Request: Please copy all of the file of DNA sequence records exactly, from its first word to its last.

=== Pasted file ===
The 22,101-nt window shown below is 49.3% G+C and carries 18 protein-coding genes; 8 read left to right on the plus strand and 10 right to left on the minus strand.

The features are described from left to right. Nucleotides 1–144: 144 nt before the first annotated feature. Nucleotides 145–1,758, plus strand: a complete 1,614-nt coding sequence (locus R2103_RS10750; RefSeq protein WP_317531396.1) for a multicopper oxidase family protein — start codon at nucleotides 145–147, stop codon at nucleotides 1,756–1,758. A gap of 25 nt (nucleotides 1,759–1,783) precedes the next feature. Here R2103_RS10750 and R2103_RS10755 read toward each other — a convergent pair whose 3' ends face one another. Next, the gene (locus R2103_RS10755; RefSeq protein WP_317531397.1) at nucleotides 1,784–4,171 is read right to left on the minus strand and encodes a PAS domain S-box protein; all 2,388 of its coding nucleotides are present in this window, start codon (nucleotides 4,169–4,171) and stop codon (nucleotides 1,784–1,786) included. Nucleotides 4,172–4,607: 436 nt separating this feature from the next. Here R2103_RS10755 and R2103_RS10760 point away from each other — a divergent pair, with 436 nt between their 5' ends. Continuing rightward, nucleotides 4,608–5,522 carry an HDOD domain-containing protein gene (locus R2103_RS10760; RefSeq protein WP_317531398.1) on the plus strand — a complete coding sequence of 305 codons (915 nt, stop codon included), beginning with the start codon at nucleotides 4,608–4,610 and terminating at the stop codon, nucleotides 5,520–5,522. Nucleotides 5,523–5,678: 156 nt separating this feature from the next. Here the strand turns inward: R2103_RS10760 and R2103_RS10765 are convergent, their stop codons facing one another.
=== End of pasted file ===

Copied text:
The 22,101-nt window shown below is 49.3% G+C and carries 18 protein-coding genes; 8 read left to right on the plus strand and 10 right to left on the minus strand.

The features are described from left to right. Nucleotides 1–144: 144 nt before the first annotated feature. Nucleotides 145–1,758, plus strand: a complete 1,614-nt coding sequence (locus R2103_RS10750; RefSeq protein WP_317531396.1) for a multicopper oxidase family protein — start codon at nucleotides 145–147, stop codon at nucleotides 1,756–1,758. A gap of 25 nt (nucleotides 1,759–1,783) precedes the next feature. Here R2103_RS10750 and R2103_RS10755 read toward each other — a convergent pair whose 3' ends face one another. Next, the gene (locus R2103_RS10755; RefSeq protein WP_317531397.1) at nucleotides 1,784–4,171 is read right to left on the minus strand and encodes a PAS domain S-box protein; all 2,388 of its coding nucleotides are present in this window, start codon (nucleotides 4,169–4,171) and stop codon (nucleotides 1,784–1,786) included. Nucleotides 4,172–4,607: 436 nt separating this feature from the next. Here R2103_RS10755 and R2103_RS10760 point away from each other — a divergent pair, with 436 nt between their 5' ends. Continuing rightward, nucleotides 4,608–5,522 carry an HDOD domain-containing protein gene (locus R2103_RS10760; RefSeq protein WP_317531398.1) on the plus strand — a complete coding sequence of 305 codons (915 nt, stop codon included), beginning with the start codon at nucleotides 4,608–4,610 and terminating at the stop codon, nucleotides 5,520–5,522. Nucleotides 5,523–5,678: 156 nt separating this feature from the next. Here the strand turns inward: R2103_RS10760 and R2103_RS10765 are convergent, their stop codons facing one another.